By raising this much from small donations, Obama has indeed changed campaign fundraising as we know it. By creating a system where people can give $10 at a time, the Obama camp is getting people to invest in his campaign – and once people are invested, they stay interested. It’s a tactic that dates back to high school: a club that charges dues can expect members to be much more serious about meetings and activities; a campaign can similarly expect its donors to be more serious about getting to the polls on election day.
Palin’s selection as McCain’s veep energized the Republican party for a short period of time by signalling that the national ticket was willing to add a candidate who not only identified as a conservative but had governed (and lived) as one, as well. After a primary season where candidates fell all over themselves to quote Ronald Reagan, Palin was different in that she walked the walk. And of course, Republicans were eager to have their views articulated by someone other than an old white guy – just as the Democrats were when they rushed Barack Obama to the national spotlight in 2004.
This weekend, Palin begins the next phase of her political career. If she can hold her own and roll with SNL’s punches, she can earn a position of relevance as a GOP spokesperson and set up a possible 2012 run for the White House.
The biggest value was, of course, the free advertising the Obama camp received from the news media for using such a novel advertising tactic – a less-controversial equivalent of the strategy behind the “Daisy” ad.
I tried out Barack Obama’s “tax cut calculator.” It doesn’t seem to work. It looks nice, but when I tried to enter my information the problems started.
First, it wouldn’t take all the information required. Next, it started processing whatever information it did have, but I couldn’t tell what it was doing or how it was manipulating that data. Then it gave me a brief message about staying informed.
I didn’t get any details about my tax cut – just the same short message, over and over again.
I don’t have to make it up: He said it to a plumber from Ohio. To illustrate the courage of his convictions, he even tries to explain marginal rates to make the tax hike sound not so bad.
It plays well in the polls to wage class warfare and say that you’re only taxing “the wealthy” – but the reality is that those taxes hurt the people who are expanding the economy. Government prints money, but businesses create wealth.
The most interesting part of this week’s Presidential debate wasn’t even part of the debate – it was this commercial:
If you need to watch it again, I don’t blame you – that’s leftist stalwart George McGovern opposing the Employee Free Choice Act, or EFCA. This creatively-named legislation would let union officials – i.e. goons – look over a worker’s shoulder when he or she casts a vote to unionize, replacing the apparently outdated concept of secret ballots. The hope from organized labor and Democrat circles is that this would lead to an increase in union membership.
The American Film Renaissance festival came to Your Nation’s Capital last week. An attempt to break the left’s stranglehold on entertainment media, AFR features conservative and libertarian-themed films and filmakers.
I’ve attended a few of these, and admittedly it’s easy for less-than-stellar works to get a free pass because conservatives are just that thrilled to see something on a big screen that reflects their values. But this is still an important sandbox for conservative would-be entertainers – if just a few emerge making Hollwood-quality movies or TV shows, that will certainly help balance things out.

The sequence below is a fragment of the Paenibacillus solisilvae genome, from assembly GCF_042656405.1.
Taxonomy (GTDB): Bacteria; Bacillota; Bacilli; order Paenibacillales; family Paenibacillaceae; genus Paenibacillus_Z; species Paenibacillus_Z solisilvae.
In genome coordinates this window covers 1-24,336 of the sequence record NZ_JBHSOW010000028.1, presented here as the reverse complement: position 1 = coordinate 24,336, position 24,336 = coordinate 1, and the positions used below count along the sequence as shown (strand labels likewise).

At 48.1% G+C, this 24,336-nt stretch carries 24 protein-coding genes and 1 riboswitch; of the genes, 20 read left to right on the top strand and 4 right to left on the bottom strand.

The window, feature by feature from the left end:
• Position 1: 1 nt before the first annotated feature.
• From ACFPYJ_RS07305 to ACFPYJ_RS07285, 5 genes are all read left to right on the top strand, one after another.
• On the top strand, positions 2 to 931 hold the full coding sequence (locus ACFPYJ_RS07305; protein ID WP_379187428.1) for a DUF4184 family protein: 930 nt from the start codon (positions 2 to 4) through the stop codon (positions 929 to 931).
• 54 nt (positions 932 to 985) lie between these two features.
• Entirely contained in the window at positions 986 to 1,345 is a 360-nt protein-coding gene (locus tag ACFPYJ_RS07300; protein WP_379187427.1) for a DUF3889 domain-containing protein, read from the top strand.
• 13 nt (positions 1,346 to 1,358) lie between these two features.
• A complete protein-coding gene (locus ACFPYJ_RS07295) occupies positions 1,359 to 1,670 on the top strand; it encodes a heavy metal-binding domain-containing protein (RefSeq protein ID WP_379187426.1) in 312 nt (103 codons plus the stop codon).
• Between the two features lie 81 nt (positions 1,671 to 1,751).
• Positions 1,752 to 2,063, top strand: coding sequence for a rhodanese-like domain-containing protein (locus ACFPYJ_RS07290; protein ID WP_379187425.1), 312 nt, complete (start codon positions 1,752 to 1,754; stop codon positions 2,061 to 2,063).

McCain’s campaign has to be frustrated that despite Obama’s obvious elitism and status as a long-time darling of the Democrat establishment, he still manages to successfully position himself as the “change” candidate.
What made the football game more interesting was that even though I was rooting for Pitt, I didn’t have any idea what either side was going to do – much less what the outcome would be. If you’ve made up your mind on a candidate, chances are the debate won’t change your mind. Worse yet, if you’ve followed the race to this point – and it has been a very long race to this point – you have a good idea of what each veep candidate will say in advance.
Early in the third quarter of the football game, Pitt tried a fake punt. It came from out of nowhere. What would the equivalent of a fake punt be in a Presidential or Vice Presidential debate? Joe Biden calling for free market solutions to the financial crisis? Sarah Palin accepting Hugh Hefner’s offer?
Debates have become microcosms of the campaigns – in other words, scripted personality contests that only happen every four years. And for the campaigns, that’s the right move, because they have such a finite amount of time to discuss issues and ideas. The American people are stuck voting for candidates based on personality rather than ideas.
Debates would be more useful if they were more frequent. In addition to holding a handful of candidates’ debates just before an election, it might be fun to see monthly or weekly debates between conservatives and liberals on various issues. At the risk of dating myself, this worked well about 15 years ago, when Ross Perot and then-thin Vice President Al Gore debated NAFTA on Larry King Live.
This isn’t going to turn our Presidential election into forums of philosophy, but it might help engage people more in the political process. And, let’s be honest, those 24-hour-a-day news channels don’t have enough news as it is. This would help them kill an hour or so a week.